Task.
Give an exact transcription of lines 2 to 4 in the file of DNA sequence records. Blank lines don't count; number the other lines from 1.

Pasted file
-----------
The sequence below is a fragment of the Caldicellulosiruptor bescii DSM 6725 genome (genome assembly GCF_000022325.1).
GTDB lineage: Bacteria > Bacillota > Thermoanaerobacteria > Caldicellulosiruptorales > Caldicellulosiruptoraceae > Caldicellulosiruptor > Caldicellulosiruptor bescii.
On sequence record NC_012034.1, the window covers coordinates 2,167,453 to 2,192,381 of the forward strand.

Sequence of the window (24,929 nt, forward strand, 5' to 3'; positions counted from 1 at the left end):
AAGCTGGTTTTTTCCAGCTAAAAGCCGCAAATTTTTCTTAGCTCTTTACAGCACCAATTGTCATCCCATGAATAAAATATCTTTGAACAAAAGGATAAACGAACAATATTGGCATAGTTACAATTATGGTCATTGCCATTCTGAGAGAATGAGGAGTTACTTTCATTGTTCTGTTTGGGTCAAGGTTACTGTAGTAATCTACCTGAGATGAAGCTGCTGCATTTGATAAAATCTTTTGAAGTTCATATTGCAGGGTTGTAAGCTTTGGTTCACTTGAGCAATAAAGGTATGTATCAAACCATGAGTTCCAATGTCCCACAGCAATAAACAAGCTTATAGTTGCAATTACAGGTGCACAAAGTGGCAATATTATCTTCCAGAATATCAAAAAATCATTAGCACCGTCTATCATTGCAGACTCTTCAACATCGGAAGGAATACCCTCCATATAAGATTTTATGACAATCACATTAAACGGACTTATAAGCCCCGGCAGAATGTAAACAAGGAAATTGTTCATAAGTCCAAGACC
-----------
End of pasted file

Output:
GTDB lineage: Bacteria > Bacillota > Thermoanaerobacteria > Caldicellulosiruptorales > Caldicellulosiruptoraceae > Caldicellulosiruptor > Caldicellulosiruptor bescii.
On sequence record NC_012034.1, the window covers coordinates 2,167,453 to 2,192,381 of the forward strand.

Sequence of the window (24,929 nt, forward strand, 5' to 3'; positions counted from 1 at the left end):